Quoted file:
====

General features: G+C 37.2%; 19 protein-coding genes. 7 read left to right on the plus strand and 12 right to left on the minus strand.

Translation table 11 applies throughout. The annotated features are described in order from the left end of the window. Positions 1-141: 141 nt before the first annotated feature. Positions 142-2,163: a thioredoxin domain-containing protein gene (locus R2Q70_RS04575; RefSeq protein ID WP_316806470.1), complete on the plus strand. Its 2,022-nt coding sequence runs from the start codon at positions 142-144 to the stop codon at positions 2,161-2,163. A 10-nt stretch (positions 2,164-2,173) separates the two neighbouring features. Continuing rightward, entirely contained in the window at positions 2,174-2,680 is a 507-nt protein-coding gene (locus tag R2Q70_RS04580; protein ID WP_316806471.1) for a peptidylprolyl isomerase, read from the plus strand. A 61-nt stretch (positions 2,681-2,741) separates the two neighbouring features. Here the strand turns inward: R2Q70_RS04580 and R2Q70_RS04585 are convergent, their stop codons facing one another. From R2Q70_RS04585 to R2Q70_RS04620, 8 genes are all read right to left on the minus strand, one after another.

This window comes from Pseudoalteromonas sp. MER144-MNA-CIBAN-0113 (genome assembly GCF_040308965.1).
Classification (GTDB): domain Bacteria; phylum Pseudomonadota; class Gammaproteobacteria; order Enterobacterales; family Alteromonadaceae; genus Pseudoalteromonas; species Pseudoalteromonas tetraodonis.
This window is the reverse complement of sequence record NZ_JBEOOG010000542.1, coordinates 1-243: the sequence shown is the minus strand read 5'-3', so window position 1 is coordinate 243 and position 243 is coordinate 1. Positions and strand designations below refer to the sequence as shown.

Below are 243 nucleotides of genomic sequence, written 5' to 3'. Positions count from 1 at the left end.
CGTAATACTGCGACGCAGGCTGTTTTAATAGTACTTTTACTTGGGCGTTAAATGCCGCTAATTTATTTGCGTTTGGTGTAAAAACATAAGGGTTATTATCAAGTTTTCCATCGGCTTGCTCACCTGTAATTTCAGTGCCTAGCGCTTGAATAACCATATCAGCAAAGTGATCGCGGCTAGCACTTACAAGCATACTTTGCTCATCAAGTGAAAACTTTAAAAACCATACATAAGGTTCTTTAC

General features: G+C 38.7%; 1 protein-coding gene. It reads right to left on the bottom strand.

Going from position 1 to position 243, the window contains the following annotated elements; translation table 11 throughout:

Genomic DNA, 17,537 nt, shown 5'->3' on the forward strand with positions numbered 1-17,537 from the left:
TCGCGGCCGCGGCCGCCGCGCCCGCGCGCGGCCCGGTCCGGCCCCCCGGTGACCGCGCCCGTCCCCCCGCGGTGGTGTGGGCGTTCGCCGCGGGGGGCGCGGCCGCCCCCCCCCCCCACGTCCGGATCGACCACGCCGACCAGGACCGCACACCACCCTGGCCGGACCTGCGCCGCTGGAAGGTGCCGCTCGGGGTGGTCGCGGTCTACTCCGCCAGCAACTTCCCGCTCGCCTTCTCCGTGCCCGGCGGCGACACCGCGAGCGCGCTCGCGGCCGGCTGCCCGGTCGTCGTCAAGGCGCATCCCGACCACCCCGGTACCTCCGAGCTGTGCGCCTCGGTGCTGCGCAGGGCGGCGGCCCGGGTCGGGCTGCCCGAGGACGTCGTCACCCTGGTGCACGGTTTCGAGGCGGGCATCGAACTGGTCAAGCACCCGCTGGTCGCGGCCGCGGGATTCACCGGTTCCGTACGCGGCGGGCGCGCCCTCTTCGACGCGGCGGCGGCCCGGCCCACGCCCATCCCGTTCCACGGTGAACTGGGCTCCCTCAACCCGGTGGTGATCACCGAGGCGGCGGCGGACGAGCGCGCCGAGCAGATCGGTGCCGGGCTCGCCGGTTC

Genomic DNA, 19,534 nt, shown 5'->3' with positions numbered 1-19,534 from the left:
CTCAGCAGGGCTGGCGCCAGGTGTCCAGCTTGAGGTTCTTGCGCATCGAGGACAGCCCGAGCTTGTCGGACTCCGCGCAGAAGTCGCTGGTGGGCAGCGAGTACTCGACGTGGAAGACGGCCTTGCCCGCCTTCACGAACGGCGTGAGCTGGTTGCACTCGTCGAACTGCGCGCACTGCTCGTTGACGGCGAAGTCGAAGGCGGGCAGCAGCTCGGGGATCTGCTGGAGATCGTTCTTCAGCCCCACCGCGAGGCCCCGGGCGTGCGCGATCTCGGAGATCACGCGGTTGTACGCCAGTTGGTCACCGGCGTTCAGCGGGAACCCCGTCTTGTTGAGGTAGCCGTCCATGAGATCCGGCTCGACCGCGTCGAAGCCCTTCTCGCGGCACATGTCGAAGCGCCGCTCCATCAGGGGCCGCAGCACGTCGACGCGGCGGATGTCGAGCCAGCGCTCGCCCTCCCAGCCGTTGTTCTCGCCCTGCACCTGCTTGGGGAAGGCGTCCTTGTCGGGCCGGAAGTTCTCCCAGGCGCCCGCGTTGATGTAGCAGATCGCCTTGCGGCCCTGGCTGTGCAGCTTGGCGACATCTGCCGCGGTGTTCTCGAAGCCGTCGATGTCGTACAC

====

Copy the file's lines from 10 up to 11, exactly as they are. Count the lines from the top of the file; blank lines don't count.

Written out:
Genomic DNA, 17,537 nt, shown 5'->3' on the forward strand with positions numbered 1-17,537 from the left:
TCGCGGCCGCGGCCGCCGCGCCCGCGCGCGGCCCGGTCCGGCCCCCCGGTGACCGCGCCCGTCCCCCCGCGGTGGTGTGGGCGTTCGCCGCGGGGGGCGCGGCCGCCCCCCCCCCCCACGTCCGGATCGACCACGCCGACCAGGACCGCACACCACCCTGGCCGGACCTGCGCCGCTGGAAGGTGCCGCTCGGGGTGGTCGCGGTCTACTCCGCCAGCAACTTCCCGCTCGCCTTCTCCGTGCCCGGCGGCGACACCGCGAGCGCGCTCGCGGCCGGCTGCCCGGTCGTCGTCAAGGCGCATCCCGACCACCCCGGTACCTCCGAGCTGTGCGCCTCGGTGCTGCGCAGGGCGGCGGCCCGGGTCGGGCTGCCCGAGGACGTCGTCACCCTGGTGCACGGTTTCGAGGCGGGCATCGAACTGGTCAAGCACCCGCTGGTCGCGGCCGCGGGATTCACCGGTTCCGTACGCGGCGGGCGCGCCCTCTTCGACGCGGCGGCGGCCCGGCCCACGCCCATCCCGTTCCACGGTGAACTGGGCTCCCTCAACCCGGTGGTGATCACCGAGGCGGCGGCGGACGAGCGCGCCGAGCAGATCGGTGCCGGGCTCGCCGGTTC